Companies like Stripe and Twilio have put APIs front and center as an effective way to integrate complex functionality that may not be core to your own technology stack but a necessary part of your wider business. Today, a company that has taken that model to create an effective way to integrate email, calendars and other tools into other apps using APIs is announcing a big round of funding to expand its business.
Nylas, which describes itself as a communications API platform — enabling more automation particularly in business apps by integrating productivity tools through a few lines of code — has raised $120 million in funding, money that it will be using to continue expanding the kinds of APIs that it offers, with a focus in particular not just on productivity apps, but AI and related tools to bring in more automation into workflows.
Nylas is not disclosing its valuation, but this is a very significant step up for the company comes at a time when it is seeing strong traction.
This is more than double what Nylas had raised up to now ($55 million since being founded in 2015), and when it last raised — a $16 million Series B in 2018 — it said it had “thousands of developers” among its users. Now, that number has ballooned to 40,000, with Nylas processing some 1.2 billion API requests each day, working out to 20 terabytes of data, daily. It also said that revenue growth tripled in the last 12 months.
The Series C is bringing a number of interesting names to Nylas’s cap table. New investor Tiger Global Management is leading the round, with previous backers Citi Ventures, Slack Fund, 8VC and Round13 Capital also participating. Other new backers in this round include Owl Rock Capital, a division of Blue Owl (which itself is a division of insurance giant State Farm); Stripe co-founders Patrick Collison and John Collison; Klarna CEO Sebastian Siemiatkowski; and Tony Fadell.
As with other companies in the so-called API economy, the gap and opportunity that Nylas has identified is that there are a lot of productivity tools that largely exist in their own silos — meaning when a person wants to use them when working in an application, they have to open a separate application to do so. At the same time, building new, say, tools, or building a bridge to integrate an existing application, can be time-consuming and complex.
Nylas first identified this issue with email. An integration to make it easier to use email and the data housed in it — which works with emails from major providers like Microsoft and Google, as well as other services built with the IMAP protocol — in other apps picked up a lot of followers, leading the company to expand into other areas that today include scheduling and calendaring, a neural API to build in tools like sentiment analysis or productivity or workflow automation; and security integrations to streamline the Google OAuth security review process (used for example in an app geared at developers).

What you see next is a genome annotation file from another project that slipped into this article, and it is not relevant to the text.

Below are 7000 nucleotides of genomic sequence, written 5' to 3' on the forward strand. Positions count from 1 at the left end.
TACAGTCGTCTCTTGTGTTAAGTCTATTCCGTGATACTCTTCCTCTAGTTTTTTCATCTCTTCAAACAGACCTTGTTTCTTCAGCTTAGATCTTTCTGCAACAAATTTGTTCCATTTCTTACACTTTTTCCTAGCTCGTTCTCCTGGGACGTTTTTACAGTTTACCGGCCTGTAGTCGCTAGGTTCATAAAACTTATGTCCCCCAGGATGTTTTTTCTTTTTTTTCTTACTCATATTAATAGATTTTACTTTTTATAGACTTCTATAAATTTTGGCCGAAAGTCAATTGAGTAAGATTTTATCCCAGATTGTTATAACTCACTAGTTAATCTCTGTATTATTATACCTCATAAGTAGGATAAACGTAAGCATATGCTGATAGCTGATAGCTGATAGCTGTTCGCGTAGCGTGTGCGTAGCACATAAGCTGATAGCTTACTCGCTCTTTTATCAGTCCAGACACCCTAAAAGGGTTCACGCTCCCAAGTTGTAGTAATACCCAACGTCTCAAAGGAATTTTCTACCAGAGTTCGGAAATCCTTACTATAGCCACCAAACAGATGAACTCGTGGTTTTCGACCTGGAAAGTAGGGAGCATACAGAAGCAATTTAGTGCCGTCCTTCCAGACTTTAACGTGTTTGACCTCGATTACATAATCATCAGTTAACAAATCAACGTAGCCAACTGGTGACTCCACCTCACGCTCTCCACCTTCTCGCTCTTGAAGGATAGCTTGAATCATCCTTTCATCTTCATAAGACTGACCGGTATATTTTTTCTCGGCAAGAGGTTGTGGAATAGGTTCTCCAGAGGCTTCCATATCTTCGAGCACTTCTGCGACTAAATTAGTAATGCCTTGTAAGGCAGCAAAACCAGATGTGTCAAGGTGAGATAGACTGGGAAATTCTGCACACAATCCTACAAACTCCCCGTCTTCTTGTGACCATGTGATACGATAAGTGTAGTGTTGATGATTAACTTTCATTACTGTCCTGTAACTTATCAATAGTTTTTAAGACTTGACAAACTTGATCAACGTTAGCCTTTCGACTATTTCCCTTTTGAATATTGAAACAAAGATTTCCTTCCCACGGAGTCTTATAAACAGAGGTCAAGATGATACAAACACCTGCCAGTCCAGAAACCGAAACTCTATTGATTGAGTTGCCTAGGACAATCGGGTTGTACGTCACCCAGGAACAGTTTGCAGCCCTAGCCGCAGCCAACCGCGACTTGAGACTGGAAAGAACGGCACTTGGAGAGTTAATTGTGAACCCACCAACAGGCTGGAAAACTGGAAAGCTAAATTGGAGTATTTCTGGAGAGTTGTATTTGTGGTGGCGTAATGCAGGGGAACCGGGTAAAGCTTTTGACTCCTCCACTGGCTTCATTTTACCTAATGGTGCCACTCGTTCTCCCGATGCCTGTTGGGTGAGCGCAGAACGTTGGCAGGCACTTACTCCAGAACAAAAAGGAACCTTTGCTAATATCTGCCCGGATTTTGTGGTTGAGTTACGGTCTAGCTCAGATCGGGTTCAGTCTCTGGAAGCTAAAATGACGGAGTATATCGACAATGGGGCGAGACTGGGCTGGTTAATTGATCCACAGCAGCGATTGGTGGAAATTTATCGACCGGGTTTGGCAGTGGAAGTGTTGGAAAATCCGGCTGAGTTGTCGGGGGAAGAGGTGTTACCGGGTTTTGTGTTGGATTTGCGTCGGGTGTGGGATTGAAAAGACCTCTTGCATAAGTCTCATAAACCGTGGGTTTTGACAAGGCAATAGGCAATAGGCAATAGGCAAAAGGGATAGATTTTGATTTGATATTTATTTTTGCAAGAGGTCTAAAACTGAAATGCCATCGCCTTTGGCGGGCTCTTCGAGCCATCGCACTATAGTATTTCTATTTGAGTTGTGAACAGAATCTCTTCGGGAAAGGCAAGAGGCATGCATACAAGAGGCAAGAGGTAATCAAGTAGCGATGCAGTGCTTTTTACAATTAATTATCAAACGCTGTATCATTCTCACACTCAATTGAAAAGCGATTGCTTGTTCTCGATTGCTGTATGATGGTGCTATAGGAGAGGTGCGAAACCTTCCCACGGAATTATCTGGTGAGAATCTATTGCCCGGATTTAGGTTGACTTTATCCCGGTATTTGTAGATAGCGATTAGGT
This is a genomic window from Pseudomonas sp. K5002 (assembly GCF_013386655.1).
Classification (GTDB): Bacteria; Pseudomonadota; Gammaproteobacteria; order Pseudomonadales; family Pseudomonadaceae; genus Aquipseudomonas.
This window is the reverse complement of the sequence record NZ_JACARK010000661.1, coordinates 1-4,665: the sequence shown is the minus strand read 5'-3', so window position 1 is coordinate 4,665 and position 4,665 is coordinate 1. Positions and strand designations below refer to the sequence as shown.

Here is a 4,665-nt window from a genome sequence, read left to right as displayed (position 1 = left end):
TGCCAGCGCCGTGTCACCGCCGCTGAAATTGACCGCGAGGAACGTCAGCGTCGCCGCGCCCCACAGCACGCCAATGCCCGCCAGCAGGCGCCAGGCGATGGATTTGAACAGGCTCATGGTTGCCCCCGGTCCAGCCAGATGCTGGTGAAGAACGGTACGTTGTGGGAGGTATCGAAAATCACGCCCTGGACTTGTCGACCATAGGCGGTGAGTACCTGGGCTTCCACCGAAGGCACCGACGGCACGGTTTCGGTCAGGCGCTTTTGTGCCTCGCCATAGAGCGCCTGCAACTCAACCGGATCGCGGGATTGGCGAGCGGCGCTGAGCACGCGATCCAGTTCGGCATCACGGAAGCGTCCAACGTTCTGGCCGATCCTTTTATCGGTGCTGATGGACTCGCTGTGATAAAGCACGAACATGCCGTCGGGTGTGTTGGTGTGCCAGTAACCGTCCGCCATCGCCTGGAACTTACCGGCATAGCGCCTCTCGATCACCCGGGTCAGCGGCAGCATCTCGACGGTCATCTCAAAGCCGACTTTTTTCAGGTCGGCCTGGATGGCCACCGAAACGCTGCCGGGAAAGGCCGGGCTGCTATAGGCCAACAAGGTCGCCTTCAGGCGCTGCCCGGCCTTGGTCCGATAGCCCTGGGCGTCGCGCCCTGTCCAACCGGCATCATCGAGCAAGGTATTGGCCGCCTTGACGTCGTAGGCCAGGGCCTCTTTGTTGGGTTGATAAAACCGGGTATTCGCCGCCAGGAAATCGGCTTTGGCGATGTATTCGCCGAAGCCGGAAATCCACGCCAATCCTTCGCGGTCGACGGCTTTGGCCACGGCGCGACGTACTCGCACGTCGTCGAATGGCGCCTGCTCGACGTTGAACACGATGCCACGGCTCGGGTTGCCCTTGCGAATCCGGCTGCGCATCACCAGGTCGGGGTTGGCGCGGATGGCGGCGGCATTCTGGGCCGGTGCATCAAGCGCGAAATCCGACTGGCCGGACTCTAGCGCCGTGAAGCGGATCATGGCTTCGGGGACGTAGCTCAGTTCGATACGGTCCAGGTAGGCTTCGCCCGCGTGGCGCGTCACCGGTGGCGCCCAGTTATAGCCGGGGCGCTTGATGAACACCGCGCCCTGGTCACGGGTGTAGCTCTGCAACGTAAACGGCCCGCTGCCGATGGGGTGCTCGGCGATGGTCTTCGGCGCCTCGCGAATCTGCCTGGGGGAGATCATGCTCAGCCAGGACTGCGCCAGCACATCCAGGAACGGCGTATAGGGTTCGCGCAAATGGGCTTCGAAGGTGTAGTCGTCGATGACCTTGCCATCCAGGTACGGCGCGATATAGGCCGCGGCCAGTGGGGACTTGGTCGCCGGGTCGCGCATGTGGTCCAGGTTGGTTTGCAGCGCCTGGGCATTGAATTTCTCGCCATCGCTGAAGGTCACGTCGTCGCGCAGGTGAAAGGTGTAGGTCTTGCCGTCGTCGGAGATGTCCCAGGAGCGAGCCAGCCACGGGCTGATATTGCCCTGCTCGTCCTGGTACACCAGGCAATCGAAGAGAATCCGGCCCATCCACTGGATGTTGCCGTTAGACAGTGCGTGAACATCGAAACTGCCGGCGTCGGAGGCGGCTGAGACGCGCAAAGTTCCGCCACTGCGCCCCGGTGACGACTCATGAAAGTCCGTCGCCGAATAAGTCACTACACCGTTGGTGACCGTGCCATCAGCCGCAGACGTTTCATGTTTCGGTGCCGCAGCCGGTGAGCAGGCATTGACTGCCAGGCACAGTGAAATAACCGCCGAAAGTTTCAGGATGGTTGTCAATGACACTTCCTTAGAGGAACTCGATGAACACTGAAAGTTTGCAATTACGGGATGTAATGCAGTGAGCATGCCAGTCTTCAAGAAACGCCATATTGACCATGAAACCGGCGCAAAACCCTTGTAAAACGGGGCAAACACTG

“The fundamental shift towards digital communications and connectivity has resulted in companies across all industries increasingly leaning on developers to solve critical business challenges and build unique and engaging products and experiences. As a result, APIs have become core to modern software development and digital transformation,” Gleb Polyakov, co-founder and CEO of Nylas, said in statement.
“Through our suite of powerful APIs, we’re arming developers with the tools and applications needed to meet customer and market needs faster, create competitive differentiation through powerful and customized user experiences, and generate operational ROI through more productive and intelligently automated processes and development cycles. We’re thrilled to continue advancing our mission to make the world more productive and are honored to have the backing of distinguished investors and entrepreneurs.”
Indeed, the rise of Nylas and the function it fulfills is part of a bigger shift we’ve seen in businesses overall: as organizations become more digitized and use more cloud-based apps to get work done, developers have emerged as key mechanics to help that machine run. A bigger emphasis on APIs to integrate services together is part of their much-used toolkit, one of the defining reasons for investors backing Nylas today.
“Companies are rapidly adopting APIs as a way to automate productivity and find new and innovative ways to support modern work and collaboration,” said John Curtius, a partner at Tiger, in a statement. “This trend has become critical to creating frictionless and meaningful data-driven communications that power digital transformation. We believe Nylas is uniquely positioned to lead the future of the API economy.” Curtius is joining the board with this round.